It’s 4:40pm here on the west coast, officially sundown…
Now before anyone asks (I always get several, “Oh, hey, I didn’t know you were Jewish!” responses), let’s get this out of the way … I’m not Jewish. But in addition to having been raised by the most Jewish non-Jewish mother on the face of the planet (pretty sure she invented the word “guilt,” and instead of a Jesus fish, her car proudly sported a gefilte fish), I’ve always celebrated Hanukkah in my own small way, as best I could with what knowledge I have of the traditions, because I hold the deeply passionate belief that all spiritualities are connected and inseparable. I don’t believe in boxes. I have my mom to thank for raising me to see and respect that although we may have different names for The Light and different guidelines and rituals to bring us closer to it, we’re all walking side by side on the same path, heading toward the same destination. It doesn’t matter to me by which name you call your God — that’s my God. I don’t know how long it will take, but I believe one day everyone will feel this way and will see that we’re not so different. Then maybe we’ll finally have peace.
I’m sad today, because years ago my friend, Irina, gave me a really nice menorah — a silver arch that’s so graceful and unusual in it’s simplicity, I kept it out year-round — and right now, it’s buried in a box somewhere out in the barn. Even if I could figure out which box it’s in, there’s no way I could get to it. So this is the first time in years I don’t have a menorah to light. But I’ll be lighting a candle nonetheless!
Although Kim was an atheist, he was the atheistic version of me when it came to various religions. He jumped on my Hanukkah train for the ride, getting far more excited about that than Christmas. While he was not a fan of Christmas music, he was totally on board for the Hanukkah stuff, which I would play almost exclusively for the eight nights. It became a personal challenge for me, trying to find new Hanukkah music each year. It was hard to come by (there’s more now than there used to be) and I was always so thrilled when I managed to find something new, especially if it was new and unusual. Because, y’know, it couldn’t be just anything … it had to be listenable and, even better, fun.
Kim’s equal-opportunity-religion passion grew beyond music when, one year, we happened to find a roll of Kwanzaa wrapping paper at a local store. He nearly wet himself right there in the aisle. Fortunately it was one of those insanely long rolls and that’s the paper he wrapped all of his gifts in for three or four years. (Okay, I wrapped all of his gifts in it, because Kim never wrapped his own gifts and, frankly, most of the time he didn’t even BUY his own gifts for people — I did it. Ssshhh!)
When the inevitable day came that the Kwanzaa paper was nearly out, Kim bemoaned the fact and kept saying he wished he could find Hanukkah paper. So I went on a mission and brought home four different giant rolls! He was so impressed and kept asking but how, where, what, when…??? “Magic.” When I moved, I gave those rolls away. I knew I would never be able to use them any more. They made me too sad. That was always “his special thing.” Actually, I gave all my Christmas wrapping paper away, too, about 30 rolls, a collection it had taken me years to amass. Bows, gift bags, and tags, too. No point in keeping any of it since I don’t have anyone to wrap gifts for any more. I figured if/when I do ever have a gift I need to wrap for someone, I’d just go with a gift bag.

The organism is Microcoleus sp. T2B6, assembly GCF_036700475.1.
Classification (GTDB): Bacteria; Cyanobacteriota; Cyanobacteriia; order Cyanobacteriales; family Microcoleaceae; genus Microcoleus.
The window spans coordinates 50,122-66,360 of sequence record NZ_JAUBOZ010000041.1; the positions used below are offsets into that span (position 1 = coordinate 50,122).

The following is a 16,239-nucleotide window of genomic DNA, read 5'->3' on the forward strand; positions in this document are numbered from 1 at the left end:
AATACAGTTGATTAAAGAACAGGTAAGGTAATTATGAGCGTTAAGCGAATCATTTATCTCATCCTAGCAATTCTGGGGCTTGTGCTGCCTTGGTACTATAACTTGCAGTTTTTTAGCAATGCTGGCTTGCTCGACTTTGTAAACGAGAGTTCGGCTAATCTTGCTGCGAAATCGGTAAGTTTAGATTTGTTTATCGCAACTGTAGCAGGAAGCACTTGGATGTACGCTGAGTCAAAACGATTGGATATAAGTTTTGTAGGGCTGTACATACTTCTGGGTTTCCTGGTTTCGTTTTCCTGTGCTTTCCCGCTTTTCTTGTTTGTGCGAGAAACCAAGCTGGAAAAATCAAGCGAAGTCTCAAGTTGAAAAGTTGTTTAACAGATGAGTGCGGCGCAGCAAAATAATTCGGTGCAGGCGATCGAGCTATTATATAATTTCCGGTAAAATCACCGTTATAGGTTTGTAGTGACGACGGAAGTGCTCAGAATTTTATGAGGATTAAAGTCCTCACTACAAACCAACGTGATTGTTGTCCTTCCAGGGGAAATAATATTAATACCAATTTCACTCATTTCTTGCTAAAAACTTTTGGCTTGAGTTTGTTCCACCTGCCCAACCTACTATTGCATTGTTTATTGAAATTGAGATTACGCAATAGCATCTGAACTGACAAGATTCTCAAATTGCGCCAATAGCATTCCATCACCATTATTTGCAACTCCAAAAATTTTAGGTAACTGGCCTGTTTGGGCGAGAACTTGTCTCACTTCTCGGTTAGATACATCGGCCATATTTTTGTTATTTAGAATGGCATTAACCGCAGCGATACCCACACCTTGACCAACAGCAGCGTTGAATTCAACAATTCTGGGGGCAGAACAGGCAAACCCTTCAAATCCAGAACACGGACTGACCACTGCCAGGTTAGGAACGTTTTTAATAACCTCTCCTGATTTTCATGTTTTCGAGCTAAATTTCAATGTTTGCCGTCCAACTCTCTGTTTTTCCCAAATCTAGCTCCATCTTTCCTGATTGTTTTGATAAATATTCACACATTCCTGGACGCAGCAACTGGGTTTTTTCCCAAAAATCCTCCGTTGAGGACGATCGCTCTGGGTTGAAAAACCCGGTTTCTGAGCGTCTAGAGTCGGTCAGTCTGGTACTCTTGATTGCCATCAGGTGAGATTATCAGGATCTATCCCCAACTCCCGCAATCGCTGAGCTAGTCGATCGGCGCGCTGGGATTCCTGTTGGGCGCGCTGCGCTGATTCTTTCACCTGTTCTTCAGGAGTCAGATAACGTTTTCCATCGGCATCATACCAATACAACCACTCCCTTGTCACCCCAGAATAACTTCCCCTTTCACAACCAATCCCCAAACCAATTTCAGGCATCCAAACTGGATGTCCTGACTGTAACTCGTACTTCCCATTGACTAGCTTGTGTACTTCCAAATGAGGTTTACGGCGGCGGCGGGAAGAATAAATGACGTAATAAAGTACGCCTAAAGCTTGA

Every December, we also always got a sheet of either Hanukkah or Kwanzaa stamps from the Post Office. (We often got and would use Eid stamps in December, too. Although that’s not a December holiday, they usually said “Greetings” and looked festive.)
One thing I’ve never been able to find is a Hanukkah holiday movie. But I do have quite a few holiday movies with the theme of a Jewish/Christian couple whose relatives come together around the holidays, cultures clash, whackiness (or drama) ensues, and in the end everyone realises hey, we’re not so very different after all and lives happily ever after. One such movie is Will You Merry Me? (click to see when it’s on next). Another is Hitched For The Holidays on Hallmark networks. I know it’s on Hallmark Channel tomorrow, Sunday, 12/9, 2012 at noon Eastern and again on Tuesday, 12/11, 2012 at 6pm Eastern). I’m sure it will air a few times more after that. Check the schedule.
So to commemorate the first night of Hanukkah, here are a couple of tracks I love. It was really hard to pick, because I love them all! That’s why there are two. I planned to only use one and it just wasn’t enough! So I’ve gone with one that’s Jewish Hanukkah and one that’s Christmas Hanukkah (because I promised Irina I’d do my best to remember to post a klezmer Christmas track tonight so she can hear yes, really, Jewish Christmas music, yay!).
The first is a new track by one of my favorite artists, Matisyahu. (He did a great performance of it on Leno a few nights ago, but I prefer the album version because it’s much more boom-y.) This song — all his songs, actually — makes me soooo happy! I wish Kim could have heard it. We’d have been doing the Dinnertime-Dancing-Around-The-Kitchen like crazy. It always gets me doing some serious head-banging and [my own personal trademarked, thankyouverymuch] chair-dancing with a big idiot grin on my face. SO HAPPY! All proceeds from the sale of this track go to the Hurricane Sandy Relief Fund, so it you like it, please please buy it through iTunes or Amazon. You can get and give at the same time!
The second is for Irina. “Oy To The World!” by The Klezmonauts from the album of the same name. Merry Christmukkah!
And finally, here’s a pic I took of Santa at the town tree lighting festivities last night. It’s true what everyone says … celebrities really do look smaller in person!